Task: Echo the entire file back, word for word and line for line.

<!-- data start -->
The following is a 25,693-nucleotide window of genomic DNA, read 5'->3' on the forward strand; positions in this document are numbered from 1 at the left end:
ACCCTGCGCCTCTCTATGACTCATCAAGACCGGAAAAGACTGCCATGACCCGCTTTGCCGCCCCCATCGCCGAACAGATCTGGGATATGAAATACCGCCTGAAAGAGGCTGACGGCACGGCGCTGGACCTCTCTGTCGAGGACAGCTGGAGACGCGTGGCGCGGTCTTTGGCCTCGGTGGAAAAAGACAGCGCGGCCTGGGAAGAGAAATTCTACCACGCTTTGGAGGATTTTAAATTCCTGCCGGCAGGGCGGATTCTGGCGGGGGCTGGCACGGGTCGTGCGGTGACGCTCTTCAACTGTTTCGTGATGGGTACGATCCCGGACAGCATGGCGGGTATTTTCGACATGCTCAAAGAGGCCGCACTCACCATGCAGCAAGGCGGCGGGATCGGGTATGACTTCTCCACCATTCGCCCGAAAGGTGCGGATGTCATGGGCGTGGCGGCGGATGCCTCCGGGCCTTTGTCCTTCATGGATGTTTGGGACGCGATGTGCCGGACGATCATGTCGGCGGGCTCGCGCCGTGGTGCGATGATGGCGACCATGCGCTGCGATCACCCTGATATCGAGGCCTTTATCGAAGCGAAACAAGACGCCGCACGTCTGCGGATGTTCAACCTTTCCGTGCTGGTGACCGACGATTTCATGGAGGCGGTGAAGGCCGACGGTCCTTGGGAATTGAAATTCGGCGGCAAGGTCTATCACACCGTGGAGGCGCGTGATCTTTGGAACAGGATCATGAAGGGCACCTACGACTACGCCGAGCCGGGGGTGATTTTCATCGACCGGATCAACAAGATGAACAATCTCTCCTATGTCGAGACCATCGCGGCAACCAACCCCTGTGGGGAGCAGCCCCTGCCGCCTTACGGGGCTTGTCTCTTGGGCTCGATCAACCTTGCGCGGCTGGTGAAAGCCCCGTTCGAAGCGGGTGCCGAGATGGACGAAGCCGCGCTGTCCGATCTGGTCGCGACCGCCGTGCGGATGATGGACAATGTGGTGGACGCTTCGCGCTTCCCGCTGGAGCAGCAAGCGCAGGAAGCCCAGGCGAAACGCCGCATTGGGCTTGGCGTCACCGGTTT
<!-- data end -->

The following is a 25,693-nucleotide window of genomic DNA, read 5'->3' on the forward strand; positions in this document are numbered from 1 at the left end:
ACCCTGCGCCTCTCTATGACTCATCAAGACCGGAAAAGACTGCCATGACCCGCTTTGCCGCCCCCATCGCCGAACAGATCTGGGATATGAAATACCGCCTGAAAGAGGCTGACGGCACGGCGCTGGACCTCTCTGTCGAGGACAGCTGGAGACGCGTGGCGCGGTCTTTGGCCTCGGTGGAAAAAGACAGCGCGGCCTGGGAAGAGAAATTCTACCACGCTTTGGAGGATTTTAAATTCCTGCCGGCAGGGCGGATTCTGGCGGGGGCTGGCACGGGTCGTGCGGTGACGCTCTTCAACTGTTTCGTGATGGGTACGATCCCGGACAGCATGGCGGGTATTTTCGACATGCTCAAAGAGGCCGCACTCACCATGCAGCAAGGCGGCGGGATCGGGTATGACTTCTCCACCATTCGCCCGAAAGGTGCGGATGTCATGGGCGTGGCGGCGGATGCCTCCGGGCCTTTGTCCTTCATGGATGTTTGGGACGCGATGTGCCGGACGATCATGTCGGCGGGCTCGCGCCGTGGTGCGATGATGGCGACCATGCGCTGCGATCACCCTGATATCGAGGCCTTTATCGAAGCGAAACAAGACGCCGCACGTCTGCGGATGTTCAACCTTTCCGTGCTGGTGACCGACGATTTCATGGAGGCGGTGAAGGCCGACGGTCCTTGGGAATTGAAATTCGGCGGCAAGGTCTATCACACCGTGGAGGCGCGTGATCTTTGGAACAGGATCATGAAGGGCACCTACGACTACGCCGAGCCGGGGGTGATTTTCATCGACCGGATCAACAAGATGAACAATCTCTCCTATGTCGAGACCATCGCGGCAACCAACCCCTGTGGGGAGCAGCCCCTGCCGCCTTACGGGGCTTGTCTCTTGGGCTCGATCAACCTTGCGCGGCTGGTGAAAGCCCCGTTCGAAGCGGGTGCCGAGATGGACGAAGCCGCGCTGTCCGATCTGGTCGCGACCGCCGTGCGGATGATGGACAATGTGGTGGACGCTTCGCGCTTCCCGCTGGAGCAGCAAGCGCAGGAAGCCCAGGCGAAACGCCGCATTGGGCTTGGCGTCACCGGTTT